Theoretically, the Public Service Loan Forgiveness Program (PSLF) is a mutually beneficial program: faced with an aging workforce, the Federal government now has a carrot on a stick incentive for younger professionals who would otherwise take higher paying jobs in the private sector. But how does PSLF work, how does one enroll in the program, and will the government really just forgive what could amount to billions of collective dollars in student loan debt?
Who Can Enroll in the Public Service Loan Forgiveness Program?
According to Forbes, 44.2 million Americans have student loan debt, totaling over one and a half trillion dollars. The average student borrower graduates with $37,172 in student loan debt — a significant $20,000 increase from just 13 years ago. That’s a lot of people who could use some relief from a student loan. However, not everyone can enroll.
Full-time employees of government entities of all levels (public, state, local, and tribal), as well as employees of tax-exempt non-profit organizations, are eligible for enrollment. One important thing to note is that it is not the nature of the individual’s job that determines eligibility; rather, the type of organization in which they are employed. Government contractors, labor unions, and most non tax-exempt organizations are not considered qualifying employers.
Terms of PSLF
Because the program is run by the federal government, only loans issued under the William D. Ford Federal Direct Loan Program may be eligible for forgiveness. Loans taken from private lenders like banks or companies such as SoFi and LendKey do not qualify. There are four types of Federal Direct Loans:
- Stafford Loans, also called Direct Subsidized Loans
- Stafford Unsubsidized Loans
- PLUS Loans
- Consolidation Loans
To fulfill the terms of the program, borrowers must make 120 on-time payments under a qualifying repayment plan. These payments do not have to be consecutive. For example, if a borrower briefly worked for a nonqualifying employer, those payments would not count, but any payments made before or after with a qualifying employer would count towards the required 120.
A payment must be made no later than 15 days after the due date to be considered on time. Qualifying repayment plans include all of the income-driven plans, and the 10-Year Standard Repayment Plan. The four types of income-driven based repayment plans set the monthly student loan payment at an amount based on the borrower’s income, and are:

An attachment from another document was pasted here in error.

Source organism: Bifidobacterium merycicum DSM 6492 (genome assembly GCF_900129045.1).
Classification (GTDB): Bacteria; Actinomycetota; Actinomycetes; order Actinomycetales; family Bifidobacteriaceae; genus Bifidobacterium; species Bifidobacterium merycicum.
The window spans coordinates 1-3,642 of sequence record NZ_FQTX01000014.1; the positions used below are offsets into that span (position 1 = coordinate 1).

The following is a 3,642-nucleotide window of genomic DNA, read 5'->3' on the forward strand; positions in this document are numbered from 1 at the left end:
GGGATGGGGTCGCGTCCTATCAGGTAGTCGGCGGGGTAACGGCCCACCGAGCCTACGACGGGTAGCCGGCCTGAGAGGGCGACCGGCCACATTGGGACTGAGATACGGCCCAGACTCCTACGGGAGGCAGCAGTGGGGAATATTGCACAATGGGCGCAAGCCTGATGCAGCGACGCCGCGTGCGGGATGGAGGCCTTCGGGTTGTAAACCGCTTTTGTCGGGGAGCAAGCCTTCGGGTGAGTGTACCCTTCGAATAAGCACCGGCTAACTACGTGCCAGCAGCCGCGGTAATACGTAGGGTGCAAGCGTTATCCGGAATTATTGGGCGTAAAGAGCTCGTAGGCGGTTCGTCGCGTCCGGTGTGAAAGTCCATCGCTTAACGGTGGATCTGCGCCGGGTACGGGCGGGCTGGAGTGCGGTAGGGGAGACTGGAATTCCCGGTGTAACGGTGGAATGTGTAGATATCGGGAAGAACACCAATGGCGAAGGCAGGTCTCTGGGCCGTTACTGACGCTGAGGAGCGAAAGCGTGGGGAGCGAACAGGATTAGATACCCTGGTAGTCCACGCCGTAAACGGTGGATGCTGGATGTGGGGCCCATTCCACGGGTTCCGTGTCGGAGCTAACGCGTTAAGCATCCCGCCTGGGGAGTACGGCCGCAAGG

- Revised Pay As You Earn (REPAYE)
- Pay As You Earn (PAYE)
- Income-Based Repayment (IBR)
- Income-Contingent Repayment (ICR)
How to Enroll
Borrowers must complete and submit an Employment Certification Form to FedLoan Servicing, the U.S. Department of Education’s PSLF loan servicer. Once FedLoan receives the form, they will transfer all eligible Direct Loans, and FedLoan becomes the new servicer. Borrowers must then periodically re-submit the Employment Certification form so that FedLoan can track the payments.
One important thing to note is that FedLoan tracks payments retroactively; that is, once FedLoan receives the Certification they then go back and count all payments since the last Certification. FedLoan then updates the borrower’s account to reflect the amount of qualifying payments, and how many are remaining to reach the required 120.
FedLoan recommends submitting this form annually, but diligent borrowers can submit the form as often as they feel necessary. Some borrowers submit Certifications on a quarterly basis to ensure that their accounts are kept up-to-date.
What’s the Down Side?
Participants are betting on the likelihood that the program will still exist when they are ready to apply for a discharge. In fact, the government could discontinue the program for any number of budgetary or politically motivated reasons.
FedLoan has recently been on the receiving end of negative attention from the media for denying loan discharge applications. Despite borrowers ostensibly fulfilling all requirements, FedLoan has rejected many requests for discharge. The federal government enacted PSLF in 2007, so the first waves of borrowers applying for balance forgiveness have hit, and FedLoan has denied many applications. The burden is on the borrower to fulfill all criteria of PSLF by regularly submitting the Employment Certification form and actively making on-time payments.
Who Should Consider Public Service Loan Forgiveness?
For those with Federal Direct loans in good standing, Public Service Loan Forgiveness is a smart option. Even more so for those who plan to be employed by, or are already employed by, Government and non-profit entities. Because there’s no guarantee that PSLF will continue to be an option down the road, pursuing a career with such an organization on the promise of loan forgiveness is a gamble with a high level of risk, but a worthwhile payoff.
Find more information about PSLF on the Federal Student Aid website.
Have you considered the Public Service Loan Forgiveness Program? Let us know in the comments below.
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